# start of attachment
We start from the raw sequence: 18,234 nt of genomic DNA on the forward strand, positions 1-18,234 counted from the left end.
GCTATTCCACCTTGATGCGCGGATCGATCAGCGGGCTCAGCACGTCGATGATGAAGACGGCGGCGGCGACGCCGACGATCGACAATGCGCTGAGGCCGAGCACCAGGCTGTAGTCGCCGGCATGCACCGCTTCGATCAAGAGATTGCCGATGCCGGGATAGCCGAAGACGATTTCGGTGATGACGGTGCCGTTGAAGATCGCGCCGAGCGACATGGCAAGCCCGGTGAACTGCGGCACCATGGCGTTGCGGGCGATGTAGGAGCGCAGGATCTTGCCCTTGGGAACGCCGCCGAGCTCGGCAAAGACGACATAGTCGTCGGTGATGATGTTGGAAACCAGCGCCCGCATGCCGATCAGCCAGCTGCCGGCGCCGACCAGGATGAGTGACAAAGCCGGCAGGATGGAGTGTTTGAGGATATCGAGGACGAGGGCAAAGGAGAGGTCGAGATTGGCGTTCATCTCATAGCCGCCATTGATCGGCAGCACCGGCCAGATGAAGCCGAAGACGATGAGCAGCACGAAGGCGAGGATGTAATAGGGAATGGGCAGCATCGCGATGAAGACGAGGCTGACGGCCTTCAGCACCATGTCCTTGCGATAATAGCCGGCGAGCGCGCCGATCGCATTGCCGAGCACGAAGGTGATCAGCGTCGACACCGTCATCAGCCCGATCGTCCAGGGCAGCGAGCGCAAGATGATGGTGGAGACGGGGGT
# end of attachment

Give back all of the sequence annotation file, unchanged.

We start from the raw sequence: 18,234 nt of genomic DNA on the forward strand, positions 1-18,234 counted from the left end.
GCTATTCCACCTTGATGCGCGGATCGATCAGCGGGCTCAGCACGTCGATGATGAAGACGGCGGCGGCGACGCCGACGATCGACAATGCGCTGAGGCCGAGCACCAGGCTGTAGTCGCCGGCATGCACCGCTTCGATCAAGAGATTGCCGATGCCGGGATAGCCGAAGACGATTTCGGTGATGACGGTGCCGTTGAAGATCGCGCCGAGCGACATGGCAAGCCCGGTGAACTGCGGCACCATGGCGTTGCGGGCGATGTAGGAGCGCAGGATCTTGCCCTTGGGAACGCCGCCGAGCTCGGCAAAGACGACATAGTCGTCGGTGATGATGTTGGAAACCAGCGCCCGCATGCCGATCAGCCAGCTGCCGGCGCCGACCAGGATGAGTGACAAAGCCGGCAGGATGGAGTGTTTGAGGATATCGAGGACGAGGGCAAAGGAGAGGTCGAGATTGGCGTTCATCTCATAGCCGCCATTGATCGGCAGCACCGGCCAGATGAAGCCGAAGACGATGAGCAGCACGAAGGCGAGGATGTAATAGGGAATGGGCAGCATCGCGATGAAGACGAGGCTGACGGCCTTCAGCACCATGTCCTTGCGATAATAGCCGGCGAGCGCGCCGATCGCATTGCCGAGCACGAAGGTGATCAGCGTCGACACCGTCATCAGCCCGATCGTCCAGGGCAGCGAGCGCAAGATGATGGTGGAGACGGGGGT